Nursing Times broke the story last week that the Westminster government was willing to at least consider introducing safe staffing laws.
The Nursing Times Awards always fill me with admiration for nurses, but this year was particularly special for me personally because it was my first as editor.
'Why is respiratory rate so often ignored?'Subscription
Respiratory rate (RR) is a vital sign and even a change of as little as three to five breathes a minute can be an early indication of deterioration.
This week saw welcome attention in Westminster focused on mental health care, but as ever there were caveats and, as usual, they mainly concerned nurse staffing levels.
There is something about car parking – or rather, having to pay for the privilege – that is inherently annoying.
'The government needs to bring back the bursary'Subscription
While one particular ‘B-word’ has dominated the national agenda for what seems like an eternity, over the past week Nursing Times readers have been much more interested in another topic beginning with the same letter. I speak, of course, about Brexit and bursaries.
The flurry of press releases this week signalled the approach of World Mental Health Day, as did the timing of a few new policy pledges from the UK governments and their arm’s-length bodies.
Nurses and the wider NHS workforce are rightly viewed as the service’s most precious resource. But, as has been well documented by Nursing Times, it is also a resource that has been neglected in recent years with a multitude of pressures building up, seemingly without end.
'It’s time to stop talking about moving healthcare into the community – just get on and do it'Subscription
The need to provide more services in community settings is certainly not a new idea. In fact, it’s probably mentioned in some way or another at almost every healthcare event I attend.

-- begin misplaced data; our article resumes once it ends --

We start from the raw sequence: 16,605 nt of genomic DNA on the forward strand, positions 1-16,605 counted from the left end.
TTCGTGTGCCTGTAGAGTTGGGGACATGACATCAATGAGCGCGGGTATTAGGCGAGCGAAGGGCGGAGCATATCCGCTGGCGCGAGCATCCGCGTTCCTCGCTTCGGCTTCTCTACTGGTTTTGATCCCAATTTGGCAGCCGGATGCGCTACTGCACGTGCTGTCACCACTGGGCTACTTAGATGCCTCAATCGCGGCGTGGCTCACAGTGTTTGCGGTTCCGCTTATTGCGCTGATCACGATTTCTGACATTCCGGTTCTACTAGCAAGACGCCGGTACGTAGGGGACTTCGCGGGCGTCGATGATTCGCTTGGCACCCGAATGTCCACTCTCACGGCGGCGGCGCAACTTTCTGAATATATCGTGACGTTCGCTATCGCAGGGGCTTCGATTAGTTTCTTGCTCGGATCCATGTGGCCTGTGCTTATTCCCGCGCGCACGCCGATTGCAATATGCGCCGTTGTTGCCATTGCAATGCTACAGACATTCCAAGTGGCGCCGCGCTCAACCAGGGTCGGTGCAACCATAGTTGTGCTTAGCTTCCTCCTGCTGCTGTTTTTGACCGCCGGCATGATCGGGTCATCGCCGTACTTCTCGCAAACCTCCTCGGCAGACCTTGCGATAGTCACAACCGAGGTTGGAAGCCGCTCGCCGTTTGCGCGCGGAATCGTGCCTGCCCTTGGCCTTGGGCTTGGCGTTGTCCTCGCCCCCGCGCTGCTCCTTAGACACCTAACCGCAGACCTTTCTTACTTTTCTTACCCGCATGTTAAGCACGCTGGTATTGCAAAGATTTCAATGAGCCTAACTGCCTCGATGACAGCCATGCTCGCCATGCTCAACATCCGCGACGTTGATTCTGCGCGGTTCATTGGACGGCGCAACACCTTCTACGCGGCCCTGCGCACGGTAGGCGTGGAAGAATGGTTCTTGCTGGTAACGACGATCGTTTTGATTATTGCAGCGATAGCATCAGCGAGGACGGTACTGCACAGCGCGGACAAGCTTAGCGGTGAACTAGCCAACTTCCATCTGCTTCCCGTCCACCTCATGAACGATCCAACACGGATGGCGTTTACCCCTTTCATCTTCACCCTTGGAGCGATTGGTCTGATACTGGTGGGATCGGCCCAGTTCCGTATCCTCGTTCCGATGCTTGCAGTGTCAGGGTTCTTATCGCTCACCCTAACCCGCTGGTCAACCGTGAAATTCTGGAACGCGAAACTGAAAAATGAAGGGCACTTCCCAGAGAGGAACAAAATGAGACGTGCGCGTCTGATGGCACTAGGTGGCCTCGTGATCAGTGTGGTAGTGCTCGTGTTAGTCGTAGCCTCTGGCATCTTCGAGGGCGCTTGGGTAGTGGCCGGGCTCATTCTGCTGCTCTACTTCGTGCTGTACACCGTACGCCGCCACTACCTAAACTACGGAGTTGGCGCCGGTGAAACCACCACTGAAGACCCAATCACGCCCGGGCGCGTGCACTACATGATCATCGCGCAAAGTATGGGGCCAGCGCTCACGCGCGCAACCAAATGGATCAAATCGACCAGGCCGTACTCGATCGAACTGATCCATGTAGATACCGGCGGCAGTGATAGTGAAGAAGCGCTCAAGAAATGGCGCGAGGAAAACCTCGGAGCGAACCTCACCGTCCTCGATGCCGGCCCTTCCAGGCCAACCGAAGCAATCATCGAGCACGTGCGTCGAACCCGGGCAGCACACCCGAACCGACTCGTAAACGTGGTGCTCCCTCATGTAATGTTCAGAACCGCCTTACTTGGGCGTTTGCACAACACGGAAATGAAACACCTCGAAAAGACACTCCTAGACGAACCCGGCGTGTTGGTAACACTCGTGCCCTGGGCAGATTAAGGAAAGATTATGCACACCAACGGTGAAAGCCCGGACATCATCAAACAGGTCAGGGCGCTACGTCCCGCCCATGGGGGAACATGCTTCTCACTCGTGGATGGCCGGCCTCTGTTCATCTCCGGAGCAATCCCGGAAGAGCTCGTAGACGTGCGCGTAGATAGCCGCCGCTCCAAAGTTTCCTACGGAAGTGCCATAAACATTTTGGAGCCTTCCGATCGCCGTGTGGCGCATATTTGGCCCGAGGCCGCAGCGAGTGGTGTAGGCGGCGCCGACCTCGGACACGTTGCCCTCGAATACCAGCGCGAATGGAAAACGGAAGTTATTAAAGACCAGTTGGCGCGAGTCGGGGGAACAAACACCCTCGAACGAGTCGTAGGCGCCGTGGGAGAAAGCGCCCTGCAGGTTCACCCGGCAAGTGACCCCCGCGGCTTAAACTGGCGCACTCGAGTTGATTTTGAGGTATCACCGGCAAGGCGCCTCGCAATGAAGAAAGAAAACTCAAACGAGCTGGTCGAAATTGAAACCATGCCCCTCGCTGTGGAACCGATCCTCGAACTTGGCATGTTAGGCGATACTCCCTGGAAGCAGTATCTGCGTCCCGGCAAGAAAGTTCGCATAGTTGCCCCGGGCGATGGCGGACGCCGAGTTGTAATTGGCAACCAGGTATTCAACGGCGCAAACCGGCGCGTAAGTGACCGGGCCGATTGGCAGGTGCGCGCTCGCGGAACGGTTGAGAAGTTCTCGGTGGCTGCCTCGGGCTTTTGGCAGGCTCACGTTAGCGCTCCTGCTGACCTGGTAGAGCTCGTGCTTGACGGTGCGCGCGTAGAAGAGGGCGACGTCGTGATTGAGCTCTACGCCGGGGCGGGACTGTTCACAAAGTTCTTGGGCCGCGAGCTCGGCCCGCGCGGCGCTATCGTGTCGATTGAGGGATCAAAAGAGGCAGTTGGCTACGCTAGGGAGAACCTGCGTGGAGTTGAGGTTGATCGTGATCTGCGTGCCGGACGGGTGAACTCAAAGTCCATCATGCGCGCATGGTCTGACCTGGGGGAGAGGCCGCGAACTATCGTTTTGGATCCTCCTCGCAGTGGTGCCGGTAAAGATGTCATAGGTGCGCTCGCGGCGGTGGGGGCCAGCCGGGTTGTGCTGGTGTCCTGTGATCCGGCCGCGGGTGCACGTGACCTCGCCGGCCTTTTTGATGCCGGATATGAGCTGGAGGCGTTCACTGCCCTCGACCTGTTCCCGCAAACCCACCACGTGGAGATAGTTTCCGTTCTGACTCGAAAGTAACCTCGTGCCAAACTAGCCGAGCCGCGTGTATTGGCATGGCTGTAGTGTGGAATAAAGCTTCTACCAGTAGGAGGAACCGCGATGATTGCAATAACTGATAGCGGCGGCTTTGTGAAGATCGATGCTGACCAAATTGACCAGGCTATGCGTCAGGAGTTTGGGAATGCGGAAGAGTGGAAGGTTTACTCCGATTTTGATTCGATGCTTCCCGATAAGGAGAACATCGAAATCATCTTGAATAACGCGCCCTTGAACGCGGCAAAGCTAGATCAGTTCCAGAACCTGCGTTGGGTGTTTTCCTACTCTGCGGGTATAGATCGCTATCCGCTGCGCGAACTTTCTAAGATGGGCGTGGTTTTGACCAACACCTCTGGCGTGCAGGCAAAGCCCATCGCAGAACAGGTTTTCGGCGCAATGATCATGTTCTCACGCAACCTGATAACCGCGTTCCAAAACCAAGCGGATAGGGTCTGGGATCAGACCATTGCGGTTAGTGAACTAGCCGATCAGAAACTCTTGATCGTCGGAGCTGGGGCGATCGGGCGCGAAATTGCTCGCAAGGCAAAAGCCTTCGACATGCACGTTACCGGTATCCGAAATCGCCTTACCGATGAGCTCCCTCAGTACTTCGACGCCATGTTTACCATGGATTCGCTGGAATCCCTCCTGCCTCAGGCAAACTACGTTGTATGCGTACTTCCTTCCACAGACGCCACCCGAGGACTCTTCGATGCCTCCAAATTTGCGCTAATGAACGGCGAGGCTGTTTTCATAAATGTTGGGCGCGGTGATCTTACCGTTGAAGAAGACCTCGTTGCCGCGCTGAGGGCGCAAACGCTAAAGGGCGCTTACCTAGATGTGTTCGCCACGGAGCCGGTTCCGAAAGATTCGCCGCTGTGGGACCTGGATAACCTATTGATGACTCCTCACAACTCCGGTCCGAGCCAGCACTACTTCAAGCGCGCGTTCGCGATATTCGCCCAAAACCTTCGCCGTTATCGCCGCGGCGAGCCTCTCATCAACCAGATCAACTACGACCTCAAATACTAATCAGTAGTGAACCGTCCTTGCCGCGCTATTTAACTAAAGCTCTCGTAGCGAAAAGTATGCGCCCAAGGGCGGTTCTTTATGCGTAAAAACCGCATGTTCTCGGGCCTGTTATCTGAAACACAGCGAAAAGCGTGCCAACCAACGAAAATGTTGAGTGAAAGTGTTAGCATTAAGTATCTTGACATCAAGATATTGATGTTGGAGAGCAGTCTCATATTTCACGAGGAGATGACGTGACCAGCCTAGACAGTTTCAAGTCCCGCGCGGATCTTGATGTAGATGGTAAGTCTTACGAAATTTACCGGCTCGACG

On several occasions over recent weeks I have found myself explaining to people what sepsis is, its symptoms and why it’s something that needs tackling. These conversations have taken place both in the office and also among friends.
'Will these words be turned into actions?'Subscription
It is still very early days for the new health and social care secretary to fully reveal his approach and ideas for the NHS, but so far Matt Hancock seems to be saying at least some of the right things.
Conversations about health and social care almost inevitably include some discussion of the financial pressures they are under. But this month, we reveal their personal impact on nurses, which can also translate into problems for services.
Virtually everyone who has ever had a job has experience of being managed and many will also have experience of being managers in their own right.
Monday’s announcement that yet another of the country’s nursing leaders was exiting the stage at the end of August was not wholly unexpected.
The case of Dr Hadiza Bawa-Garba, who has won her appeal against being struck off the medical register, is legally, emotionally and practically complex.
The group of nurses, therapists and care home managers who have been harnessing the power of social media to draw attention to the negative impact of plastic spouted beakers should be applauded. As those behind the #endplasticspoutedbeakers campaign point out, these often-unnecessary vessels “infantilise” older people.
'How difficult can it be to take a glass of water, put it to a patient’s lips and get them to drink?'Subscription
Most readers of Nursing Times know just how difficult it can be to get patients to drink.
'No cure is imminent, but dementia research and practice offer other reasons for optimism'Subscription
Dementia is increasingly something that touches us all, both professionally and in our personal circle of friends and family.
Some patients and groups are always going to be hard to reach in terms of providing care.
'Why does the NHS use insecure and archaic technology to transfer patient information?'Subscription
It’s not often these days that I read a headline that I am genuinely surprised by. But this was certainly the case last week.